Late last season – March 25, to be exact – Teuvo Teravainen debuted for the Chicago Blackhawks. Though he is the most highly touted prospect in the organization since the arrival of Patrick Kane and Jonathan Toews, Teravainen only stuck around for three games.
After playing those few games for the Blackhawks, Teravainen found a seat on the sidelines. Little more than a week later, after being scratched for four consecutive games, he was demoted to the American League’s Rockford Ice Hogs. Teravainen hasn’t been back since. As the wait for his shot back with the big club gets longer, the more it feels like there’s trouble in prospect paradise for the Blackhawks.
When he first learned of his demotion in late-2014, Teravainen, then 19, took it in stride.
“I was kind of thinking maybe it would be better for me to come here and play some games,” the Finnish center told Chicago Sun-Times reporter Brian Sandalow at the time of his demotion. “It’s better than just practice.”
Play some games he has. Matter of fact, they’re the only games he’s played, and there’s no mistaking that Teravainen feels he’s more than ready. In fact, in that same interview with Sandalow, Teravainen said he felt that he was good enough to be playing in the NHL before his demotion, citing that he had played against men for at least a couple of years in his native Finland. His attitude toward the demotion was positive, but it was clear he was already frustrated.
Which brings us to the off-season. After a deep run in the playoffs, the Blackhawks had some holes to fill. Most notably, maybe, was the hole at second line center. With Toews anchoring the team’s top unit, there was a rotating cast of centers below him throughout 2013-14, the list including Andrew Shaw, Marcus Kruger, and Michal Handzus. It seemed like Teravainen’s job to lose.
Then, the Blackhawks and GM Stan Bowman went out and got Brad Richards. Richards, who had been bought out by the New York Rangers, immediately assumed the role of center on the second unit, and now Teravainen had no spot. Before the season began, he was sent back to Rockford again.
Speaking with ESPN’s Scott Powers at the beginning of the season, Teravainen said that the demotion is what it is but that he wasn’t surprised. But again, he echoed the sentiment about playing against men, in a good league, and feeling that he was ready to make the jump.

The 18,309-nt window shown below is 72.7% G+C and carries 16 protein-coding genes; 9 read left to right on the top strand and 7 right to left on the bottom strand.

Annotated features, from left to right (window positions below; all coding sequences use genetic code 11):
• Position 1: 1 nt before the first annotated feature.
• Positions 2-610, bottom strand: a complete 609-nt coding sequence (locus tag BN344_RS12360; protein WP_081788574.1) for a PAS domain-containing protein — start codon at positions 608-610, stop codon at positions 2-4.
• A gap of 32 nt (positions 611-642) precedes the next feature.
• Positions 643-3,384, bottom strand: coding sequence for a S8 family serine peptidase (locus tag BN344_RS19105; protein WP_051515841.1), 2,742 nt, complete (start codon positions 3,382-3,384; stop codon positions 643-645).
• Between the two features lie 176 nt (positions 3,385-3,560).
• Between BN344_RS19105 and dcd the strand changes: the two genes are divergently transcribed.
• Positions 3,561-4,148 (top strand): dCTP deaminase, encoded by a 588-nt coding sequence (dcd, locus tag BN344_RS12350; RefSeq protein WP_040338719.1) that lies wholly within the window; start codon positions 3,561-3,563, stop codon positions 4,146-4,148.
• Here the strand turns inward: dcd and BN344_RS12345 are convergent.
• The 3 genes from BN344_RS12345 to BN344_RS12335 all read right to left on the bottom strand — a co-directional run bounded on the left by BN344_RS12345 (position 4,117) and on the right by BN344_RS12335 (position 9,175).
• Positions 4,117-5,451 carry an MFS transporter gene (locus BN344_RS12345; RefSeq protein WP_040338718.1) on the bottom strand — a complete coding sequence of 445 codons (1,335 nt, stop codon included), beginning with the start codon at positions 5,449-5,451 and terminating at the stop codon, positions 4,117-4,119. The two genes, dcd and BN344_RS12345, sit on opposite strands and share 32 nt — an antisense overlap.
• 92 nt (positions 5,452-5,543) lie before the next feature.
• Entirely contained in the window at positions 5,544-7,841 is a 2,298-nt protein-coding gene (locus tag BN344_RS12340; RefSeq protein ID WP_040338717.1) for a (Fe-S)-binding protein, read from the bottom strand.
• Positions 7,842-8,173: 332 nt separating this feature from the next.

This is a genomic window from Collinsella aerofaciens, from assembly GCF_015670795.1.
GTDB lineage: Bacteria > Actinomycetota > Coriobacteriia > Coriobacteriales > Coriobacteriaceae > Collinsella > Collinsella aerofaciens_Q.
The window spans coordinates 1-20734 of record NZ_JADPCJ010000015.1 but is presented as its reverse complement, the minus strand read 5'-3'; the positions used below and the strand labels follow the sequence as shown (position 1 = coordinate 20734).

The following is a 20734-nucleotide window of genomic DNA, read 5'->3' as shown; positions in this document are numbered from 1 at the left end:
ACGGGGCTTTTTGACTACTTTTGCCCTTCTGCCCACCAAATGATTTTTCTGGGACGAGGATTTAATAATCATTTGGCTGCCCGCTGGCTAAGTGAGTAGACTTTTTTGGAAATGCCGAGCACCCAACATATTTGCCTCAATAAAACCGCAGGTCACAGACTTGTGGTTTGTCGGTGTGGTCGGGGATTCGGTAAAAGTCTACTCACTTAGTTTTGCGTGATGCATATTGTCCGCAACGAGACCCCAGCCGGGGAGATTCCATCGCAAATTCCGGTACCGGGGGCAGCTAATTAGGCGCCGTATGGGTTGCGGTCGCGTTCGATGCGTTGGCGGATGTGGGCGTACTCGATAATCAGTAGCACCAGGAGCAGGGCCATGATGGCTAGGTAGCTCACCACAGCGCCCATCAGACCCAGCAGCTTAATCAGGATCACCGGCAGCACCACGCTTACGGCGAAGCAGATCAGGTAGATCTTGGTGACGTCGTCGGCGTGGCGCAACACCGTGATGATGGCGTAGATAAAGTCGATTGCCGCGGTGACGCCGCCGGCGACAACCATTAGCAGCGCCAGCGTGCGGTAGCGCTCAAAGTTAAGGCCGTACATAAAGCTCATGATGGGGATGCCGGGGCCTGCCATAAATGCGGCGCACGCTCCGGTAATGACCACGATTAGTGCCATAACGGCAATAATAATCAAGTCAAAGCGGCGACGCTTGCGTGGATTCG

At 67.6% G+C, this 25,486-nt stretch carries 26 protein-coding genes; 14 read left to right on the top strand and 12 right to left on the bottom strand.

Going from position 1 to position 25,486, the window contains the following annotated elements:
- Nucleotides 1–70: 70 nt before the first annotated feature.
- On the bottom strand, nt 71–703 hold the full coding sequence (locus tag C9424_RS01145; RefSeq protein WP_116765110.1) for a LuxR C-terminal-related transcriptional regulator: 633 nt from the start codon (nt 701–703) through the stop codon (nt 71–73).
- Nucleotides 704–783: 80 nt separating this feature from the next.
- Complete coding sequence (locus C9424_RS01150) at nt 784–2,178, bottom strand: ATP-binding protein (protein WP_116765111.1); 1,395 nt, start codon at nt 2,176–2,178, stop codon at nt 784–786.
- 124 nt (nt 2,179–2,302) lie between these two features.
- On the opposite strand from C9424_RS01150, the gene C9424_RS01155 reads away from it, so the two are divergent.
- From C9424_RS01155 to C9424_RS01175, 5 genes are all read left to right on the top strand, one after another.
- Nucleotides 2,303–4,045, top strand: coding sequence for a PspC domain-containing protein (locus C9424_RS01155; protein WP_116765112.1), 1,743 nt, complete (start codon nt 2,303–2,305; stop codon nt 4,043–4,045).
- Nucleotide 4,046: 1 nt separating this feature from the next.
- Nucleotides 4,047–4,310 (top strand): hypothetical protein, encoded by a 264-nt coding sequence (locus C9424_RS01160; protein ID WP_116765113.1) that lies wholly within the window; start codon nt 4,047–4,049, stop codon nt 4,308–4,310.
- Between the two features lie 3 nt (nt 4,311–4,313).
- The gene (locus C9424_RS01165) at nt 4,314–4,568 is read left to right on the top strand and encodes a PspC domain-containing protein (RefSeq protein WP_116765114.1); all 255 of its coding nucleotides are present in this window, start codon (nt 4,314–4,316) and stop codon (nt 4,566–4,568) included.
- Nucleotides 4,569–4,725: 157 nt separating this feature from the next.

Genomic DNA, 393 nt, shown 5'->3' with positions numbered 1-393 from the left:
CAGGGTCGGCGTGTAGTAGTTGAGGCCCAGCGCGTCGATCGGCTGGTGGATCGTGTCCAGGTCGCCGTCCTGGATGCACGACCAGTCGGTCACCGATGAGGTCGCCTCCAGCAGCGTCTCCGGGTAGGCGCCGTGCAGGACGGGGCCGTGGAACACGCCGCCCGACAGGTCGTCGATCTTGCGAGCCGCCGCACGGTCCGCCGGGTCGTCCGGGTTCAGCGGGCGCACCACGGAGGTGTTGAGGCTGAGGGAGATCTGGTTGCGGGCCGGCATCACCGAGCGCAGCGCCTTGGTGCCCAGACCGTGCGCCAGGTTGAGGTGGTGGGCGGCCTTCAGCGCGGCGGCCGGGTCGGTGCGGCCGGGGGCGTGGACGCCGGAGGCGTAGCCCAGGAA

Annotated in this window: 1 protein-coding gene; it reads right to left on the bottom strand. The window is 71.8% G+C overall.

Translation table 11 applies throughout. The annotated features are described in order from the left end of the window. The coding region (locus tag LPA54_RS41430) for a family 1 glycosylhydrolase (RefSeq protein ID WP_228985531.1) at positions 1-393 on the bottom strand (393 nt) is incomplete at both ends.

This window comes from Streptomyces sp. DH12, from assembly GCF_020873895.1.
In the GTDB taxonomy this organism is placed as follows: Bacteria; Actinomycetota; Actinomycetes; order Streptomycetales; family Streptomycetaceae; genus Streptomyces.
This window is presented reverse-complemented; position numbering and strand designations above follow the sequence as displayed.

"I played like three years in pro hockey in Finland," Teravainen told Powers. "I played with men, and it's a good league in Finland.”
He added that jumping to the next level – in this case, the NHL – only makes the game easier because you’re playing alongside more talented players. Teravainen’s style of play, which would absolutely be classified as a skill game, is the kind that would benefit from players who can play a similar style. Now, the frustrations of being in the AHL are starting to show.
In a recent interview with Powers, Teravainen said he’s not sure if he’s happy with his play or not and that AHL hockey may not be his type of game. Maybe the rigors of the dump and chase style aren’t well suited to the 5-foot-11, 178 pound center, and Rockford coach Ted Dent said as much, adding that it’s not a perimeter game anymore.
The issue isn’t that Teravainen is in the AHL, though, and it certainly isn’t his play while he’s down there. The issue is that he hasn’t been given his shot. That’s partially due to the arrival of Richards and partially due to where Teravainen would need to slot in to be effective. Most likely best utilized as the second line center, Teravainen has been passed over by the likes of Phillip Danault, Joakim Nordstrom, and Peter Regin – all players that are better suited to bottom-six minutes.
As the wait for Teravainen grows longer and the calendar inches closer to 2015, it feels as though his opportunity may never come. An injury to Patrick Sharp didn’t get him the call, nor did one to Andrew Shaw. Richards has shown his age at times this season, but with a healthy lineup, Teravainen can’t be up in Chicago to replace him because he wouldn’t fit under the cap.
And that’s part of the problem. The salary cap crunch for the Blackhawks is hurting their chance at bringing Teravainen into the fold. When they bring him up and their lineup is full, they’re $46,000 over the cap.
With two months of the season almost over, it’s beginning to feel more like an “if” than a “when” for Teravainen. And that’s a problem. If his frustration continues to mount, who can say if he’ll want to remain a part of the organization? Like Brandon Pirri, Jimmy Hayes, and Dylan Olsen before him, he may end up elsewhere.
The Blackhawks would do well to make sure that doesn’t happen, because it sure feels like Teravainen would be the type of player that could make sure they regret it.
(EDITOR'S NOTE: A change was made to this article to correct Teravainen's nationality. We regret this error.)